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More than a meal

Someone Cares Soup Kitchen provides a warm community for both the servers and recipients.

December 24, 2007|By Brianna Bailey and and Kelly Strodl

Ninety-year-old Bridget Prievel comes to Someone Cares Soup Kitchen in Costa Mesa for the food and stays for the friends. She and other retirees who live at Bethel Towers, an apartment complex down the street from the soup kitchen, often visit the kitchen for a hot meal and warm conversation.

“I get lonely sometimes and I come here to be with people,” Prievel said. “The people here are so lovely.”

The program served up slices of ham and pumpkin pie on Christmas Eve to people who might not have a place to go — everyone from families having trouble making ends meet, to the homeless and senior citizens. The program also feeds the souls of the people who volunteer at the kitchen, said Debbee Pezman, who serves on the program’s board of directors.

“I feel so blessed to be able to give back to people,” Pezman said. “Some of our volunteers have been here for 15 years, and they have made great friendships.”

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Pezman’s mother, Merle Hatleberg, founded Someone Cares more than 21 years ago.

Today, Pezman said she has a hard time imagining where some of the people she and the other volunteers feed every day would go if the soup kitchen closed its doors for the whole holiday season. Although normally open seven days a week, the kitchen is closed Christmas Day.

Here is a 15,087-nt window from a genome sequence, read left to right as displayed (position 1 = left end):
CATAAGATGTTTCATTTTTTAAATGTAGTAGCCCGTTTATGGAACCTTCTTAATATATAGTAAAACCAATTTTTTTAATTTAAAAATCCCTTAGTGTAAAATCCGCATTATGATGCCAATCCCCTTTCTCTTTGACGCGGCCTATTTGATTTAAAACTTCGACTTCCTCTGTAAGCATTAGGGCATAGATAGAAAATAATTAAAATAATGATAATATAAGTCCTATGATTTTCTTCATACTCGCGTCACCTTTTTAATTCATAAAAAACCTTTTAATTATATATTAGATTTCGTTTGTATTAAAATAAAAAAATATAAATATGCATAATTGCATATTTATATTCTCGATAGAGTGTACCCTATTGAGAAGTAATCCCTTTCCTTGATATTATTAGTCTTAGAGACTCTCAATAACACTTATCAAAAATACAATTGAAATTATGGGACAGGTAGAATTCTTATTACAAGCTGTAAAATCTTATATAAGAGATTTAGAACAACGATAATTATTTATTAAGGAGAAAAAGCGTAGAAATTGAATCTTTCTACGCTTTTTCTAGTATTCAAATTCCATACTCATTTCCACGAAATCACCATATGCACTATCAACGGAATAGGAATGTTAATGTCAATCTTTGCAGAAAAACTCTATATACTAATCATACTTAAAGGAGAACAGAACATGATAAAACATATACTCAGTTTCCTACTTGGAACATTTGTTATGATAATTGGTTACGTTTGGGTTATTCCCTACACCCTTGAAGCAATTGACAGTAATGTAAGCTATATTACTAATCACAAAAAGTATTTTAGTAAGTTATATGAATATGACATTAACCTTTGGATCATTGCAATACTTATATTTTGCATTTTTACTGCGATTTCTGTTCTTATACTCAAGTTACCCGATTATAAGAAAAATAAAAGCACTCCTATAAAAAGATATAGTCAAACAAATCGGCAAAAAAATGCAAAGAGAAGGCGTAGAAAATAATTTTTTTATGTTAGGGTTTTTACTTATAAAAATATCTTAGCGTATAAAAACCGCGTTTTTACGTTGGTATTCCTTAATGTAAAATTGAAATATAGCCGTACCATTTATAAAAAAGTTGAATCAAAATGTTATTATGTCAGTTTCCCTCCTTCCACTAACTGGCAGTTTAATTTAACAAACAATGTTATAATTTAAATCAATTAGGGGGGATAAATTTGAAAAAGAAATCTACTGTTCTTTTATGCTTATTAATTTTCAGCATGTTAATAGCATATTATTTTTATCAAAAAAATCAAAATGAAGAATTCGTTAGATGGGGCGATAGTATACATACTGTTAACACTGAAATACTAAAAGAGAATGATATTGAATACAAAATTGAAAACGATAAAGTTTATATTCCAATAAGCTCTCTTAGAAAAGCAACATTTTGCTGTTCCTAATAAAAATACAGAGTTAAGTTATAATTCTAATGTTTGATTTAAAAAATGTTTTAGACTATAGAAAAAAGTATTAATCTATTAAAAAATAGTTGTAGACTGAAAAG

“As I walk around and wipe off tables and pick up trays, I hear people talking about what they’re going to do tomorrow and it really breaks your heart,” Pezman said.

For some, Christmas is a time to celebrate with family and friends, but for others, it’s just the end of another month, when funds are tight before the next Social Security check arrives, said Betty Hart, who has worked or volunteered her time at the soup kitchen for the past 16 years. Hart also runs the kitchen’s after-school tutoring program for grade-school children.

“It’s a warm, inviting place to be,” Hart said. “It’s a community. People know each other here.”

Help floods into the kitchen during the holidays, when people feel the biggest need to donate their time and money to a worthy cause, Hart said.

About 40 people called the kitchen Dec. 18 to ask if they could help out Christmas Eve, she said. More than 80 called Monday.

Todd Trowbridge, a Huntington Beach resident, just graduated from a local drug dependency program and though he has little family to celebrate the holidays with, he was all smiles when he sat at the festively decorated table Monday at the soup kitchen.

“A lot of people, they’re just getting out of jail and losing everything they own,” Trowbridge said. “This at least gives them something to look forward to.”

Everything from purchasing power to the job market is getting tighter, Trowbridge said. Add to that a criminal record and it’s almost impossible to get by in Orange County, he added.

Times may be tight but the cheer was high at the soup kitchen, which ironically was not serving soup Monday.

For Christmas Day, Trowbridge was grateful he had a place to celebrate.

“This place really helps; a lot of people depend on it,” Trowbridge said.


BRIANNA BAILEY may be reached at (714) 966-4625 or at brianna.bailey@latimes.com.

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